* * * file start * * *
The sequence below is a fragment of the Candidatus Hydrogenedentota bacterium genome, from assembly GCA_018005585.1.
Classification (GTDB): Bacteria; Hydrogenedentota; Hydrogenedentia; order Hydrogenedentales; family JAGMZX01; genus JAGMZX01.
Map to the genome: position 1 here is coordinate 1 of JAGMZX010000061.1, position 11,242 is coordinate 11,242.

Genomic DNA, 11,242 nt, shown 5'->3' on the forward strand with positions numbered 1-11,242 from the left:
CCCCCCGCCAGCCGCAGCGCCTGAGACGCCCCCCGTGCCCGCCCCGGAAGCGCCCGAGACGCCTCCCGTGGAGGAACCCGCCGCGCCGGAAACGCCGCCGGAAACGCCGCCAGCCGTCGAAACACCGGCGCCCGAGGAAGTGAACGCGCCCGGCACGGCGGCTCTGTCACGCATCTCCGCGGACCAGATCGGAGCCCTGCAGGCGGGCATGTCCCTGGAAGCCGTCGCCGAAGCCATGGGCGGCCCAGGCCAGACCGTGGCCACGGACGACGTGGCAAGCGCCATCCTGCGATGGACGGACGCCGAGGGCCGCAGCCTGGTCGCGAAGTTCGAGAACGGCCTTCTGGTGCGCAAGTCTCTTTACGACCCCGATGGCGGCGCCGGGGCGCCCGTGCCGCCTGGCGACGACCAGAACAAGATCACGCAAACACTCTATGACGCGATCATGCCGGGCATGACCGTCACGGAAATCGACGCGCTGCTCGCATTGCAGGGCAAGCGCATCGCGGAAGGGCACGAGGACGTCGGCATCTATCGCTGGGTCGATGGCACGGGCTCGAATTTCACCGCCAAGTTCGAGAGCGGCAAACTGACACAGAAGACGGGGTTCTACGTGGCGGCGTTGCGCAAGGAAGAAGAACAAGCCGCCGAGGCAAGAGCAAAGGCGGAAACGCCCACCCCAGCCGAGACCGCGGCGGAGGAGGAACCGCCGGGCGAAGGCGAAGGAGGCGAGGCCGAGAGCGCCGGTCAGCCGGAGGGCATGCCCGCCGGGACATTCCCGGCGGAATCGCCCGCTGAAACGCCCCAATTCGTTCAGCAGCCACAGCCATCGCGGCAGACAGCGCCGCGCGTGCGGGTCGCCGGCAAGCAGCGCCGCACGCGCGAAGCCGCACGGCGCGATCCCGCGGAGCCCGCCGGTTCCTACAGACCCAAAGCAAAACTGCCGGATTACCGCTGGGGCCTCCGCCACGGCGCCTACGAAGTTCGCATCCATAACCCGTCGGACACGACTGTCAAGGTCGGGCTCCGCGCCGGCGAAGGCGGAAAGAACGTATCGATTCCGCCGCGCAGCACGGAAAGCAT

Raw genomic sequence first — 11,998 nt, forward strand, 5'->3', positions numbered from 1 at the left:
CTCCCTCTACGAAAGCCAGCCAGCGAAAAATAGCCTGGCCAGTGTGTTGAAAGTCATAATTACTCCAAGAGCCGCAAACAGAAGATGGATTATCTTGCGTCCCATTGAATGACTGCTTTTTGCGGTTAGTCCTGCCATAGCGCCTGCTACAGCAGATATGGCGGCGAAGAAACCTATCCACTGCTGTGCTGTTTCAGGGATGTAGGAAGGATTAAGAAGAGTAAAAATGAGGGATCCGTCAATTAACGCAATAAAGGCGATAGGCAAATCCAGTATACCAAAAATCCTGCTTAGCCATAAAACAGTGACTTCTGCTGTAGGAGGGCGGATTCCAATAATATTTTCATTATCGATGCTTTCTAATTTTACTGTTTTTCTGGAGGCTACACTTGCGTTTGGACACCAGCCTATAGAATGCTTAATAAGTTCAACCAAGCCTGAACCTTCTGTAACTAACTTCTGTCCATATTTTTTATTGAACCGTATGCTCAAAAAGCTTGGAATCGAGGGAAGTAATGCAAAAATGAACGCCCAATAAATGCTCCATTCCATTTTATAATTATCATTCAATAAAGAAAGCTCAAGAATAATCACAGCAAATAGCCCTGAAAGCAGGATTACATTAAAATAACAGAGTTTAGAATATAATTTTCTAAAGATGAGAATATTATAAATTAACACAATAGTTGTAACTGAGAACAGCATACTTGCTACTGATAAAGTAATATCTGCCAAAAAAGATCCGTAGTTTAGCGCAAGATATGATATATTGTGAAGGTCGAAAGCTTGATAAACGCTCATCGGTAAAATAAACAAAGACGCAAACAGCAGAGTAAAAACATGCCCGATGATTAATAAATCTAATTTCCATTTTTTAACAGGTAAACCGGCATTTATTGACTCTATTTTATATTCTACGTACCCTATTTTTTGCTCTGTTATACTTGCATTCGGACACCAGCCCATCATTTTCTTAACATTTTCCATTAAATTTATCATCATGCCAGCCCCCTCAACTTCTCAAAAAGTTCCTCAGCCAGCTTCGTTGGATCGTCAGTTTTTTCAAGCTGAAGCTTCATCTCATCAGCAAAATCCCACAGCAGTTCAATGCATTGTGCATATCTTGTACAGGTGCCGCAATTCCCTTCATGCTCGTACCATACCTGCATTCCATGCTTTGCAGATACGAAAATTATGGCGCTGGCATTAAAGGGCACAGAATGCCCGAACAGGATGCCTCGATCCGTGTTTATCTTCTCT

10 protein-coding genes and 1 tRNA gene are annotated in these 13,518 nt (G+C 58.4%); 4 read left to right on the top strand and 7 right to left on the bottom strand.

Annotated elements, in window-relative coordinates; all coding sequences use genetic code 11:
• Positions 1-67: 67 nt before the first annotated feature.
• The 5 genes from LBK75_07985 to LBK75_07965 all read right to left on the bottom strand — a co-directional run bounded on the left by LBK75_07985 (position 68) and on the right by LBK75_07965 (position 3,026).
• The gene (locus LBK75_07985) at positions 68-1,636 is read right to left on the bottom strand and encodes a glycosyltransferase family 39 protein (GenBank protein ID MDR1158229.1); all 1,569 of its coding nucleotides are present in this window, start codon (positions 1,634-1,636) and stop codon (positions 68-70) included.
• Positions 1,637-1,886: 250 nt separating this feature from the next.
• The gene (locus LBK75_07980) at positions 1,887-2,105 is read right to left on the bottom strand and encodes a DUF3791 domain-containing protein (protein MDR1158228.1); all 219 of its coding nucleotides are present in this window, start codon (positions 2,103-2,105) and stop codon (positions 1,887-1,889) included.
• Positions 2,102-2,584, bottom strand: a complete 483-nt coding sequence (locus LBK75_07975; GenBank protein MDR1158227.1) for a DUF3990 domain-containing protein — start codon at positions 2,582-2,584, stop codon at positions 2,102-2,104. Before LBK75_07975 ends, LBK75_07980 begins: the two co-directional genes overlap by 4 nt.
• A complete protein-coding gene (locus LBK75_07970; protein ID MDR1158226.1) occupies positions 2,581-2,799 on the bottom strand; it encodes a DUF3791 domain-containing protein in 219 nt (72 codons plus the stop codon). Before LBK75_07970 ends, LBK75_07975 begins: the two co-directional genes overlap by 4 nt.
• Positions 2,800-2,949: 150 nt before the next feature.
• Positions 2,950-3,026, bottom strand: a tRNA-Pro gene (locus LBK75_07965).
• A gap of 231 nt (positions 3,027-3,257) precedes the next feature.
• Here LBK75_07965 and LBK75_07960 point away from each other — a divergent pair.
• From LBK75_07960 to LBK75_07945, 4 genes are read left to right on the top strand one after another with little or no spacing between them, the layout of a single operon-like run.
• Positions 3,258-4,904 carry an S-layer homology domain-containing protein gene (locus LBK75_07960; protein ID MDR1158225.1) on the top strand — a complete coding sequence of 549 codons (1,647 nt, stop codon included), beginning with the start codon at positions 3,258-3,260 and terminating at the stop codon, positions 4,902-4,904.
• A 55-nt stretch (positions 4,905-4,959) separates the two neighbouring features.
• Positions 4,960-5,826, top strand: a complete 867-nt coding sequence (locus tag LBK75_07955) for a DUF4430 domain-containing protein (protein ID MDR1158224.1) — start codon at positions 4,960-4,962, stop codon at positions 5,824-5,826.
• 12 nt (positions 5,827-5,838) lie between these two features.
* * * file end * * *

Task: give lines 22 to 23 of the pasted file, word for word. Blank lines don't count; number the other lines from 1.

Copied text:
• Positions 3,258-4,904 carry an S-layer homology domain-containing protein gene (locus LBK75_07960; protein ID MDR1158225.1) on the top strand — a complete coding sequence of 549 codons (1,647 nt, stop codon included), beginning with the start codon at positions 3,258-3,260 and terminating at the stop codon, positions 4,902-4,904.
• A 55-nt stretch (positions 4,905-4,959) separates the two neighbouring features.